“What strikes me most about walking through the Castle District is the phenomenon of being lost amid a hodgepodge of time.”—Nick Robertson, editor, Where Budapest. This is the oldest part of Budapest, having been established on Buda Castle Hill in medieval times. Repeated wars and sieges, however, mean that while there is a definite medieval feel about the area, much of that is a result of repeated excavation, rebuilding, and renovation.
The walk begins at the noted (1) Matthias Church (www.matyas-templom.hu) in Szentháromság tér. “Half-girdled by the Fisherman's Bastion, and watched over by the apostolic King Stephen on his bronze horse, the Matthias Church with its graceful spire exercises its gentle sway over the Buda skyline.”—Nick Parsons, author, Worth the Detour: A History of the Guidebook. Originally medieval, what you see today is primarily the result of late-19th century renovation. Inside, unusual Byzantine decoration mixes with art nouveau.
Strolling north, pass the Hilton Hotel and along Táncsics Mihály utca, brings you, at No. 7, to the (2) Music History Museum (www.zti.hu). Housed in an 18th-century baroque mansion, the exhibition displays old violins, hurdy-gurdies, zithers, bagpipes (a traditional Hungarian folk instrument), horns, and cimbaloms.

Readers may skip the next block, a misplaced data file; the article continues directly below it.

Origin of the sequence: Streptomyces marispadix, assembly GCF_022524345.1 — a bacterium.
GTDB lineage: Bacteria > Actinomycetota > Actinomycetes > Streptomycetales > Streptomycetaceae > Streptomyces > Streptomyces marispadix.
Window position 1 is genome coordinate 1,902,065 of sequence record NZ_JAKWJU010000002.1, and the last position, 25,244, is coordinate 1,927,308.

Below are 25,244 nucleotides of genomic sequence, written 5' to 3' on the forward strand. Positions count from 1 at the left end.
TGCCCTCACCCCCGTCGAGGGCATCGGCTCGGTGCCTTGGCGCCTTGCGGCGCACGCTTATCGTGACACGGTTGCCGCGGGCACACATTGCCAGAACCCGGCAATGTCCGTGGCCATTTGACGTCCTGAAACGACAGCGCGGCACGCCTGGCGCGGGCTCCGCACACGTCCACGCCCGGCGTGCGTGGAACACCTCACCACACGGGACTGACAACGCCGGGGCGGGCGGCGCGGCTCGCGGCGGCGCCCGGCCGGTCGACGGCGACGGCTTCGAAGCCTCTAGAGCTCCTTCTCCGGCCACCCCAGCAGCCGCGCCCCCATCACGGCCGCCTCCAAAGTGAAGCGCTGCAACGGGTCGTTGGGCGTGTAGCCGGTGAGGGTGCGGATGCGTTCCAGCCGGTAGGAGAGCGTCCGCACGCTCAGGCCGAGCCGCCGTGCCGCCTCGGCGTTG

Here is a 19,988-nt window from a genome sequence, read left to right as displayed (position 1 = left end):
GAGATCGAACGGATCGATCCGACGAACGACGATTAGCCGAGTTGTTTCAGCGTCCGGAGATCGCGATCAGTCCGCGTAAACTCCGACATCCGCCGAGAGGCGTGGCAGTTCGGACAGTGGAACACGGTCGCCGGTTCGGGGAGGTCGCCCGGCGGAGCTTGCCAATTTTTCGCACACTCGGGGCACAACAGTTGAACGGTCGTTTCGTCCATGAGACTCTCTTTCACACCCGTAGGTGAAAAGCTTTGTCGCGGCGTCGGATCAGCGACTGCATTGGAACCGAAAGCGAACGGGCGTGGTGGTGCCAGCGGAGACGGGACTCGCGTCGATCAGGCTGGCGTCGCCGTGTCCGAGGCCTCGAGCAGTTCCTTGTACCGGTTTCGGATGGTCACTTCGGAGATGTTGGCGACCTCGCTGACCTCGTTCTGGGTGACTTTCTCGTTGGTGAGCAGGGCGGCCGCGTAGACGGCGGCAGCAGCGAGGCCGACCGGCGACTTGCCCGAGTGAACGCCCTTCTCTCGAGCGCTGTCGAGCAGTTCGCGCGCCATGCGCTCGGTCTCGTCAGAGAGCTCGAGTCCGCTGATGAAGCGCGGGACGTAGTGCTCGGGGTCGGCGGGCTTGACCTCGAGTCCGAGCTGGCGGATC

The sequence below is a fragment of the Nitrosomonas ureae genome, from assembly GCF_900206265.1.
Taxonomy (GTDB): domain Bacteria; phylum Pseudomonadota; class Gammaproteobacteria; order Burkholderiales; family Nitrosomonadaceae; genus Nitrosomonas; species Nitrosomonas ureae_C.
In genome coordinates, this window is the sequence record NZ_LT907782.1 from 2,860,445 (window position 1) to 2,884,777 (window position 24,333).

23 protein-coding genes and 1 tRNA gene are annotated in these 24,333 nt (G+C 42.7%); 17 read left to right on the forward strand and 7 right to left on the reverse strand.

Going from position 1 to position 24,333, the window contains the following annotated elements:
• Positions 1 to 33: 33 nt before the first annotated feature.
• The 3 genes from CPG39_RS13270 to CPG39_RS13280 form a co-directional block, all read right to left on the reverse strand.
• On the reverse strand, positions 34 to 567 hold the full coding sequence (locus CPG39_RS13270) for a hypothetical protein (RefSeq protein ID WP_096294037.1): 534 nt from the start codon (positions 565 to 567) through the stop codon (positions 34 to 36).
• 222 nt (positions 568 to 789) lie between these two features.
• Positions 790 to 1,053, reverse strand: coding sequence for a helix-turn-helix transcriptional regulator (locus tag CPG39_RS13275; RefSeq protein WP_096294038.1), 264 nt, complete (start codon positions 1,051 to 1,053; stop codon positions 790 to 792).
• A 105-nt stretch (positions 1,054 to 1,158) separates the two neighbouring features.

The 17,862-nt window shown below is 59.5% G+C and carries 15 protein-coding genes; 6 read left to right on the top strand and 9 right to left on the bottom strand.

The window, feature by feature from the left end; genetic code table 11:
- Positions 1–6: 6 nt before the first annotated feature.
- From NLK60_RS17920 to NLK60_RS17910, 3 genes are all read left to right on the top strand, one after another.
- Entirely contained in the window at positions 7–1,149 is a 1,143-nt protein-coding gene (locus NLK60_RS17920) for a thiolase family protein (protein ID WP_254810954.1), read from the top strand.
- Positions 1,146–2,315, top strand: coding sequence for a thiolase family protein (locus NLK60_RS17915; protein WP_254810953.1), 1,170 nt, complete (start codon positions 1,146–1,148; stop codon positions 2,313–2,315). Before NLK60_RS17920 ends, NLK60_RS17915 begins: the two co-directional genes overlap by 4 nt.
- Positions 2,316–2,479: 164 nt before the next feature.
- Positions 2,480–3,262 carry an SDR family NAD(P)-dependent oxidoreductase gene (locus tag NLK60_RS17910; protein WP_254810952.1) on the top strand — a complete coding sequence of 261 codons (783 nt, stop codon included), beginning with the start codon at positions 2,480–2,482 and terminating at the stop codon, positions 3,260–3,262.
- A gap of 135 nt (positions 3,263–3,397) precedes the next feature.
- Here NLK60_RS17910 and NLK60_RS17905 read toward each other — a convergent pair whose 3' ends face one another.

The street was the center of Jewish life in medieval times, and the remains of an originally 14th-century (3) Jewish Prayer House can be visited at No. 26. Beyond is Bécsi kapu tér (Vienna Gate Square) and a small, single-steeple (4) Lutheran Church, dating from the end of the 19th century. Climbing by the side of the stone gate, you reach (5) Babits Mihály sétány, a rampart from which one of many fine views can be had. “The sprawling panoramas of both Buda and Pest encompass everything from art nouveau monuments to communist block buildings.”—Nick Robertson.
Proceeding westwards, through Kapisztrán tér, past the (6) Mary Magdalene Tower (the only remains of an originally 13th-century church, severely damaged in World War II), you reach the rear of the (7) Military History Museum (Tóth Árpád sétány 40; www.militaria.hu). Among its several exhibitions is one covering the 1956 Uprising. The view across Buda from the main facade is breathtaking. “Just imagine it without the buildings 150 years ago, when the hills were the holiday resort of the city.”—László Lugosi Lugo, photographer.
Returning to the tower and proceeding south along Úri utca, you pass, at No. 49, the (8) Telephone Museum. Among its curiosities is a set of telephones that belonged to Emperor Franz Joseph.
Reaching Szentháromság utca, turning right brings you to steps descending to an entrance to Castle Hill’s underground cave network, partly used as a hospital during World War II. A (9) Cave Hospital Museum has been recently established here (Lovas út 4/c; www.sziklakorhaz.hu).
Turning back to Szentháromság utca, toward the Matthias Church, you pass the tiny (10) Ruszwurm Confectionery ( 36 1 375 5284) at No. 7. There has been a pastry shop and café here since 1827, which makes it one of the oldest in the city. “Jump back nearly 200 years and have the sweetest tastes of the time.”—Anna Nagy, travel journalist.
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